Most who know me would not call me a cold, heartless, task-driven S.O.B. In fact, I always end up solidly in the “amiable” quadrant on those personality tests. So what I’m about to say goes against my very constitution.
It’s time to kill the notion that, “Sales is all about relationships.”
In a survey that my company conducts with sales organizations, we ask salespeople to complete the following sentence with the first three things that come to their minds: “In order for me to succeed in sales I have to ____________.” Over 90 percent of the answers include “build relationships.”
Relationship hunger: “Do you like me?”
It’s an idea as old as selling itself, and “relationship selling” is probably the single most widespread philosophy in sales.
There’s a huge problem with that thinking. Too often, “building relationships” has evolved to mean “building rapport,” “creating friendships” or, worst of all, “being liked.”
But having rapport is not the same as having respect. Being a friend is not the same as being a peer. Being liked is not the same as being valued.
It’s good to be liked. If you’re not likeable, you’ll struggle in almost any profession, especially sales.
Yet, because the vast majority of salespeople have it in their minds that, “sales is all about relationships,” they will conduct their interactions accordingly—usually with negative consequences. Here are six.
- It’s a cold-call killer. Salespeople feel the need to “establish rapport” on cold phone calls. Does, “How are you” ring a bell? It’s the worst possible way to open a cold call – yet it’s also the most common. Why? Salespeople are trying to make nice with the prospect.
- It pegs you as “a salesperson.” And – regrettably but undeniably – the world doesn’t trust salespeople. “Hey, that’s a great fish on the wall; are you a fisherman?” Yes, this is still a regular occurrence. Why? Gotta make a personal connection with this guy!
- It stretches out the sales cycle while the salesperson “cultivates his relationship” with the contact.
- It leads to over-commitment of resources – big time. I say this a lot: The sales profession’s dirtiest little secret is the staggering amounts of time and resources spent pursuing and supporting business with virtually no chance of return. Why? Salespeople live in fear of appearing unresponsive to customers because doing so will hurt the relationship.
- It blocks information flow. Too many salespeople are remarkably willing to work in an information vacuum – starting with, they have almost no information on their likelihood of winning and making money! That’s one big reason so many salespeople spend so much time and energy on dead-end prospects. If the customer is someone they have a relationship with, they’re afraid to ask too many questions about the viability of the opportunity because they’re afraid the contact will think they don’t trust the contact’s intentions. And if the contact is someone the salesperson doesn’t know, they’re afraid of alienating the person by asking such questions.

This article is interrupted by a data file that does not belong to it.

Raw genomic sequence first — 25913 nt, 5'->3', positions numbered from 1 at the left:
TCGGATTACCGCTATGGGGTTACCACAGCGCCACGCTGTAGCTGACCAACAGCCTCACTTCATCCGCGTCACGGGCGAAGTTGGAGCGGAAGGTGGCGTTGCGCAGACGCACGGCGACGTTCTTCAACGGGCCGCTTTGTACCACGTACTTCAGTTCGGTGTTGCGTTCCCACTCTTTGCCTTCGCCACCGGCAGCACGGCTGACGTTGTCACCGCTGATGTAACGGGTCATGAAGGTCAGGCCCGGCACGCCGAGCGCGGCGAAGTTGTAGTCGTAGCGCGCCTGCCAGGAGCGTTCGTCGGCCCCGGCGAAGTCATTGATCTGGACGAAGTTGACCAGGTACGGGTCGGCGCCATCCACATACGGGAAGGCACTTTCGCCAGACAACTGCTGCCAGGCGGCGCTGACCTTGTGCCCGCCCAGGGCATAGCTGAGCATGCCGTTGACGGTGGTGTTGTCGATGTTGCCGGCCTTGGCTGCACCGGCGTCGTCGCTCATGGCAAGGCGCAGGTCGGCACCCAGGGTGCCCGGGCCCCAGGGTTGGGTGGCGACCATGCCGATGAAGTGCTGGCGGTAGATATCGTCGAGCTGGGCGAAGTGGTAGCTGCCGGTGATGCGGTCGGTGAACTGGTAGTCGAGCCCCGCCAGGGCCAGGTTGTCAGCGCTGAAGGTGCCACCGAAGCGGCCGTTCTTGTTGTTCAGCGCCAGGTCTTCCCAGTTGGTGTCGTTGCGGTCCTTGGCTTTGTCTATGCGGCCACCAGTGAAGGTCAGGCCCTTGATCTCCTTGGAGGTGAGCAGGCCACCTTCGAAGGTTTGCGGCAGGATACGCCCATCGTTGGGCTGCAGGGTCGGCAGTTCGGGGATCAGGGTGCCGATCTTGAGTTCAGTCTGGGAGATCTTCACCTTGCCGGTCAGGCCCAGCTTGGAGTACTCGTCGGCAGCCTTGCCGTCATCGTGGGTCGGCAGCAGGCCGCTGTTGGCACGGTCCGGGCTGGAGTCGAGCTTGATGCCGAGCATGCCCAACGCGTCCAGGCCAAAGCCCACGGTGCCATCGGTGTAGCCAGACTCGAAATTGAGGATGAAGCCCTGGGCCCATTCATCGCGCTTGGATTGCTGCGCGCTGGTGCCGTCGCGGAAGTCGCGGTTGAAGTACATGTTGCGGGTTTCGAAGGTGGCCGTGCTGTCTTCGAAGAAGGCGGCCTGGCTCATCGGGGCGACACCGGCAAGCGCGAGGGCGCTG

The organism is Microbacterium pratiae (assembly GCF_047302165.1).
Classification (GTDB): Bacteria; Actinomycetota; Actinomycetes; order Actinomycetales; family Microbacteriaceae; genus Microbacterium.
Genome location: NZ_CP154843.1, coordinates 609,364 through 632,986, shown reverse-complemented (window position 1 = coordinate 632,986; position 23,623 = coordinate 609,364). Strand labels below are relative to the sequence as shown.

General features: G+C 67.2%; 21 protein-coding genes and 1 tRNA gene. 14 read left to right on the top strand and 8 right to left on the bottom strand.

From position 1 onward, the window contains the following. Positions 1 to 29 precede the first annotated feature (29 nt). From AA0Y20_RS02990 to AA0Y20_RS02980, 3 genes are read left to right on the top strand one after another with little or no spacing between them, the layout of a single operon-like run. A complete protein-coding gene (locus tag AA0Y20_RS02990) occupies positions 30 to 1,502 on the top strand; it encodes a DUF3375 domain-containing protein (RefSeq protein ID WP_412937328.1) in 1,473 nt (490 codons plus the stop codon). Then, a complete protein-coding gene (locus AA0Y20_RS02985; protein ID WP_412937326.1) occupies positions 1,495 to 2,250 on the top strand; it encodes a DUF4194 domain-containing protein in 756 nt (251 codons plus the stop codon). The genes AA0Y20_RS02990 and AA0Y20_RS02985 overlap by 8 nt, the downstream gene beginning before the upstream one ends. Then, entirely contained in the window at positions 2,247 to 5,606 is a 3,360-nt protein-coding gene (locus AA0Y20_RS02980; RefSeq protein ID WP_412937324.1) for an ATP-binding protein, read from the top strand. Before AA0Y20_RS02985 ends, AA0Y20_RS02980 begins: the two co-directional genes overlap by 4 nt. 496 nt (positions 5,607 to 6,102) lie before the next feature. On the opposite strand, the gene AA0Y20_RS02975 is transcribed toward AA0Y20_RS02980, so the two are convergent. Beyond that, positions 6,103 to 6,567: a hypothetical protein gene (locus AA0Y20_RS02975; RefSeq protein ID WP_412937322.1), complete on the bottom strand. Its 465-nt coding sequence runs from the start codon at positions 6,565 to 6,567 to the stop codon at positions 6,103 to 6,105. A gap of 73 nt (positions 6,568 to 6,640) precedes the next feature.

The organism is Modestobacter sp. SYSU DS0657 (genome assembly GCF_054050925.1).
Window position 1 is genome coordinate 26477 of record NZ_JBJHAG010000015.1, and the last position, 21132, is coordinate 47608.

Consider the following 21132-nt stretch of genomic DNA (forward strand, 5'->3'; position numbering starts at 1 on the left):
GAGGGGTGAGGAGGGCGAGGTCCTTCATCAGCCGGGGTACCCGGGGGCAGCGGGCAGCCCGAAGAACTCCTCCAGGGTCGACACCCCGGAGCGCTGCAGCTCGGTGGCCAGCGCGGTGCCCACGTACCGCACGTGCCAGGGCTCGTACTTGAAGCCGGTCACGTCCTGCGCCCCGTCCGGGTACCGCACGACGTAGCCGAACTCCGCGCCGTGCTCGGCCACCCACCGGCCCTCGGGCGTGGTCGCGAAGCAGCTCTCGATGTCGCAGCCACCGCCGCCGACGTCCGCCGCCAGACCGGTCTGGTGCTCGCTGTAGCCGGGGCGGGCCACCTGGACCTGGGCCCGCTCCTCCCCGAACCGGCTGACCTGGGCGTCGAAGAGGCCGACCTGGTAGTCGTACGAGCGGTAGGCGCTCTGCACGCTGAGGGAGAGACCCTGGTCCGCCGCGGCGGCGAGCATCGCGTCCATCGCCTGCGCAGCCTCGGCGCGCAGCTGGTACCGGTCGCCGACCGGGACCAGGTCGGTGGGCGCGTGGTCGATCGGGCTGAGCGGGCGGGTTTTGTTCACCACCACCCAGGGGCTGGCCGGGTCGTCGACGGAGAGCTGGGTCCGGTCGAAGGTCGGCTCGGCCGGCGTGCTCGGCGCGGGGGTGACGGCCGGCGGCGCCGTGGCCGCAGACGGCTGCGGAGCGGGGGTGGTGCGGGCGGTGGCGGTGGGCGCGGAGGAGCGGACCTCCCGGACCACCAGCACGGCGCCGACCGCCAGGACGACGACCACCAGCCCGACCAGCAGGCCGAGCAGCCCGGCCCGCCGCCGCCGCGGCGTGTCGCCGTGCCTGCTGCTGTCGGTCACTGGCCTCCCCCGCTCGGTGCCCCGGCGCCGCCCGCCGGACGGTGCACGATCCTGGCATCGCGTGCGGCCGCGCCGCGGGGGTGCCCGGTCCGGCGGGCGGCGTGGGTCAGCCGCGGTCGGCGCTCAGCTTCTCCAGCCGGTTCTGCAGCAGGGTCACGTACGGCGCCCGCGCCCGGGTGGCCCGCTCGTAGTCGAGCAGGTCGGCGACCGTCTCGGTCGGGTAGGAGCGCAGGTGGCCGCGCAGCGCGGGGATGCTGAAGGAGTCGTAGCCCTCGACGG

- It hinders our movement within an account. Salespeople can get real comfortable real fast with one contact. This makes it hard to pursue other contacts inside the account – again, for fear of sending the wrong message to the contact you’ve built your relationship with.
You build trust and confidence with customers by developing a personal track record of doing a good job over and over again for that customer: demonstrated credibility, proven performance; earned trust. These are relationships that translate into profitable revenue.
Relationship? Or master and servant?
Dave learned the relationship lesson early in his career. While meeting with a contact with whom Dave was sure he had a good, business peer relationship, the contact took a phone call. Listening to the man, Dave could tell the caller was the contact’s college-age daughter.
“No, I’m just meeting with a sales guy,” the man said into his telephone. Dave knew then what the daughter’s question was: “Hi dad, are you busy?”
That was Dave’s personal “sales-isn’t-all-about-relationships” epiphany. “I realized that I didn’t have relationships,” he told me. “I had master/servant business friendships.”
From that day forward, he changed his approach. His very first step? Dropping the age-old ritual that only reinforces the master/servant relationship. Dave stopped thanking customers for their time and gushing on about how busy they must be.
Today, Dave is VP of sales for a large Milwaukee-based company. He says that, painful as it was, listening in on that phone call was the most important lesson in his career.
He learned it well.